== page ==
Lay Day coffee is available in light and dark roasts, with a 45-gram can costing $14.50, a 90-gram can costing $24, and a 210-gram can costing $49, or about 70 cents a cup.
The beans are grown in the foothills of Mount Elimbari in Papua New Guinea by a local group before being roasted, brewed and freeze-dried in New Zealand.
“We’re targeting the next generation of coffee drinkers,” Ed Langdon said.
“Young consumers who want to know where their coffee comes from and who are price sensitive to the inevitable rises in coffee prices.”
His brother Tom says their aim is to make Lay Day as socially and environmentally responsible as possible, as the freeze in Brazil at the end of last year almost doubled the price of green coffee – the raw product bought by roasters .
Price C, an index commonly used to sell coffee, is around US$2.20 per pound (450 grams), while it has been hovering between US$1.20 and US$1.40 over the past eight previous years.
“Global production of arabica beans is facing a crisis and climate change is having a huge effect,” the 27-year-old said. AF Weekend from Wuerzburg, a town an hour’s drive from Frankfurt, where he works for a German food company.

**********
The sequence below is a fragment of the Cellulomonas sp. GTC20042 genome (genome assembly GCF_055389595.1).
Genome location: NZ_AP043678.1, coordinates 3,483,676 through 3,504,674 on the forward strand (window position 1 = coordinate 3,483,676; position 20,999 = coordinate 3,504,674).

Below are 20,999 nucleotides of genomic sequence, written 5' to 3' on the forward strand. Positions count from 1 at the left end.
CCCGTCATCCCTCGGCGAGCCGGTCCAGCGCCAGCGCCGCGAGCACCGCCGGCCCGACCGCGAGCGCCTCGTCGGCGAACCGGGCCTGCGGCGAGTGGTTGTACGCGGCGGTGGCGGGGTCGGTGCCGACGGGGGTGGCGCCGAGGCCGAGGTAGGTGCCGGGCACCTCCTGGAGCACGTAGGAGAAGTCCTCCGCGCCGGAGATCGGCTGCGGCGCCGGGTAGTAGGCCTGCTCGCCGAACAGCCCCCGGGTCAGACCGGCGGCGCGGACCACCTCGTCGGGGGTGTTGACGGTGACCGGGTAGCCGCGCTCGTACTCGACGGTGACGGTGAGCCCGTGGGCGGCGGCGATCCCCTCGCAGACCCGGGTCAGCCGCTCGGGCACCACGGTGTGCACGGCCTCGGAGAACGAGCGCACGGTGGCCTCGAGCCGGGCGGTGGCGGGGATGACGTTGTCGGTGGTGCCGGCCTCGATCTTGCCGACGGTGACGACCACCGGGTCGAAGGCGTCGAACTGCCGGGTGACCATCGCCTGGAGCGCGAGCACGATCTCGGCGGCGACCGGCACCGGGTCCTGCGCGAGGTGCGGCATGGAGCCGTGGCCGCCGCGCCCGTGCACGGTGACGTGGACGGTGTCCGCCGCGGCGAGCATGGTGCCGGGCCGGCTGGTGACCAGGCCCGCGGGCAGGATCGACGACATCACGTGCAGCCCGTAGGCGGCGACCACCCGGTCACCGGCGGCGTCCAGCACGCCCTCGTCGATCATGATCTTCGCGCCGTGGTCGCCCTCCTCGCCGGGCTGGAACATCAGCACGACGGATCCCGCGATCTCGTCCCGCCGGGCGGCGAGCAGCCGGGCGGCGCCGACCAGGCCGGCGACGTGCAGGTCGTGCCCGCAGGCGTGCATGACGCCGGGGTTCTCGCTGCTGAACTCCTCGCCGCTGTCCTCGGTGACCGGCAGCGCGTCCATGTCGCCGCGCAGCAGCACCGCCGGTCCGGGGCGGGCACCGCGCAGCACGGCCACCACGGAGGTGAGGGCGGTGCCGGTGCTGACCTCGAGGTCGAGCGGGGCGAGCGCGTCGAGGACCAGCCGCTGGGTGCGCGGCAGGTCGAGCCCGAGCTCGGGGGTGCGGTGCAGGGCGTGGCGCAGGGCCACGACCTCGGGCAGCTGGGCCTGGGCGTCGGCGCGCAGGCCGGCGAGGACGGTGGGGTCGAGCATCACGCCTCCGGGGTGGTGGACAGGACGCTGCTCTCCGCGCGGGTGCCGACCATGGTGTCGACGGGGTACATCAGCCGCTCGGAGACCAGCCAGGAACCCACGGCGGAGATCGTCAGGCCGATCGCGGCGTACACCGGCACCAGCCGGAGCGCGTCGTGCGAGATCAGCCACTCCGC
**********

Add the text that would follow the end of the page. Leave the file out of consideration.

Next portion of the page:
“Farmers are turning away from coffee in favor of crops that are more resistant to harvest. Why would you grow a crop that is finicky and inconsistent when you can grow a crop that can provide much more stable yields and therefore more stable income for your family?
“So we will continue to see coffee prices go up…but from there we will see a level of innovation and experimentation.”
He thinks lab-grown lattes have a bright future, citing Finland’s VTT Institute, which produced its first cup of coffee made from plant cells in September.
Research team leader Heiko Rischer said VTT was about four years away from ramping up production and gaining regulatory approval for its lab-grown coffee, a seemingly outlandish creation that was actually first presented by an academic in 1974.
The company says there is a pressing need to find other ways to produce coffee because, due to high demand, more land is needed to produce enough coffee beans, leading to deforestation, in especially in sensitive areas of the rainforest.
“Lab-grown coffee may sound ridiculous, but I think we’ll see it in the future, and I’m excited about that,” said Tom Langdon.
And as the former Magpie goes into business, he takes a lesson or two from the AFL with him, drawing a comparison between the importance of maintaining self-confidence and blocking out unnecessary negativity in both worlds.
“With football, you are in the public eye, and you constantly face criticism and doubts, both internally and externally,” he said.
“It’s no different starting a business because you put yourself out there.”
Lay Day coffee can be ordered online or purchased from select Melbourne retailers.